Cognitive Psychology Case Study: Television's Negative Impact

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Cognitive Psychology Case Study - Television’s Negative Impact
Living in an era where the television has already been invented, we are considered lucky. This is because information can spread and obtain easily anytime, everywhere and anywhere. Meaning that, by this time, every household will at least have one television. When I was still a child, other than my parents, the television plays a very important role in educating me. I started to watch the television at a very young age with my little siblings. Watching the television is also one of our favourite things to do as we were very easily visually intrigued. Our parents were very restrictive whenever we watched the television. We were only allowed to watch cartoons that relate to education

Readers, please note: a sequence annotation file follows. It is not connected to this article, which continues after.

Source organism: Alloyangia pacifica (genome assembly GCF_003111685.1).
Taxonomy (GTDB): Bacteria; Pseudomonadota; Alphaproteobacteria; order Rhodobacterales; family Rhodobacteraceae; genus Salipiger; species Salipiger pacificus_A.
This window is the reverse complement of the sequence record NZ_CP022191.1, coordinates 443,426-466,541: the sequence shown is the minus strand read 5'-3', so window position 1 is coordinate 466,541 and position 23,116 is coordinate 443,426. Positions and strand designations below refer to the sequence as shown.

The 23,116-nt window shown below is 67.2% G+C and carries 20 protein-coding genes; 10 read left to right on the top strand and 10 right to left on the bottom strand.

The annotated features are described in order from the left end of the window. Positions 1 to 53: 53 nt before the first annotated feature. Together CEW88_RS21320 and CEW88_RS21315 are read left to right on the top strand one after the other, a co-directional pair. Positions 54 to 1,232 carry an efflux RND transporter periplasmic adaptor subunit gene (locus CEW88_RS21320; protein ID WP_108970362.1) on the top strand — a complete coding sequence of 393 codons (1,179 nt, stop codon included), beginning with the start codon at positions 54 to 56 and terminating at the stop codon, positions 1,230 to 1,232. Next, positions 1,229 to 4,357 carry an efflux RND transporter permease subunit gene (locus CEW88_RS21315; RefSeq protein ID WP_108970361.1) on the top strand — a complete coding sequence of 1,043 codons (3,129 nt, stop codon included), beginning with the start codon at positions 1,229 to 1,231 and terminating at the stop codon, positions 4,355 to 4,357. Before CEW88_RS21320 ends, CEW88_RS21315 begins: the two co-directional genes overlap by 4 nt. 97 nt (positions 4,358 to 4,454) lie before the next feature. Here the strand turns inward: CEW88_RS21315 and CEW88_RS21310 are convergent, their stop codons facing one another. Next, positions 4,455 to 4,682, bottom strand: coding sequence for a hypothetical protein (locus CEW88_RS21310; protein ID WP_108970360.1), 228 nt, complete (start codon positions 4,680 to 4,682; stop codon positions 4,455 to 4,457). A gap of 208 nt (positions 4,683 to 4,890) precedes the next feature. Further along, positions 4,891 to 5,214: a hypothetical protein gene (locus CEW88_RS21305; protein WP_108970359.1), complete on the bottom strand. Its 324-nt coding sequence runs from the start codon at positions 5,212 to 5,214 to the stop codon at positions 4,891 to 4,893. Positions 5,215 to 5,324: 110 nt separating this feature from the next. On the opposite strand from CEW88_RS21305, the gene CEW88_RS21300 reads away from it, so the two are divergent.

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Bandura (1977) believed that humans actively process information and relate to the relationship of their behaviours and its consequences (McLeod, 2011). In this case, siblings and I were actively processing information through the television shows that we saw. In the Bandura’s (1961) Bobo Doll Experiment shows a study of social behaviours through imitation and observation (Mcleod, 2011). Bandura, Ross and Ross (1961) tested 36 boys and 36 girls. The children were divided into three groups equally. The first group of 24 children were exposed to aggressive role model. The children had to watch the role model act aggressively towards a toy called “Bobo doll” for 10 minutes. The second group of 24 children were exposed to non-aggressive role model for also 10 minutes. The third group of 24 children were used as control group where they were not exposed to anything. In my situation, my sister was categorised in the first group. When tested, the result was that the children who watched the aggressive model were more likely to act aggressively than the non-aggressive and control group children (Mcleod, 2011). In my situation, my sister is categorised in the first group of children. As she observed the violence in the television show, she applied it to me and my brother. Bandura (1961) also concluded that girls were more physically aggressive than the boys who were more verbal (Mcleod, 2011). This is found to be true. Although my brother was also exposed to the wrestling show, he was not as violence as my

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